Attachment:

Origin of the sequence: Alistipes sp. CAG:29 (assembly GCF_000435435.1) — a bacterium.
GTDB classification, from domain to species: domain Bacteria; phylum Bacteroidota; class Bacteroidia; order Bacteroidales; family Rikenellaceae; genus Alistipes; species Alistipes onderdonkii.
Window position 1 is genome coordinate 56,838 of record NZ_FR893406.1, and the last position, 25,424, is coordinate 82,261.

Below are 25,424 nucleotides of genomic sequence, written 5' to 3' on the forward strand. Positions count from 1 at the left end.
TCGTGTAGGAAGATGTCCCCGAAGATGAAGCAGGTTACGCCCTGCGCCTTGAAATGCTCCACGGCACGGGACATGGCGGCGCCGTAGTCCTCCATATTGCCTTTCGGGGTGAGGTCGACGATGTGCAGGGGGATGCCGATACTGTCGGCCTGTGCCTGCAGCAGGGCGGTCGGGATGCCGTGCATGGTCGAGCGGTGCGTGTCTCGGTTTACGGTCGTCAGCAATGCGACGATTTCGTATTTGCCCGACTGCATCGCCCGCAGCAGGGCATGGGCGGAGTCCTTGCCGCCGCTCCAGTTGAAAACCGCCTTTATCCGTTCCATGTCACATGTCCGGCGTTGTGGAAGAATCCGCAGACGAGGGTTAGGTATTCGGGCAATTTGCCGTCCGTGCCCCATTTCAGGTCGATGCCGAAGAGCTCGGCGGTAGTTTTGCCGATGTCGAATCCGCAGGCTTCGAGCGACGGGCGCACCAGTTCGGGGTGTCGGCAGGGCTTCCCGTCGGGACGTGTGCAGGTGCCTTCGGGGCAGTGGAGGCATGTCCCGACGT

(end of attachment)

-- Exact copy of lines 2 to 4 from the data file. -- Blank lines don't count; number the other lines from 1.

GTDB classification, from domain to species: domain Bacteria; phylum Bacteroidota; class Bacteroidia; order Bacteroidales; family Rikenellaceae; genus Alistipes; species Alistipes onderdonkii.
Window position 1 is genome coordinate 56,838 of record NZ_FR893406.1, and the last position, 25,424, is coordinate 82,261.

Below are 25,424 nucleotides of genomic sequence, written 5' to 3' on the forward strand. Positions count from 1 at the left end.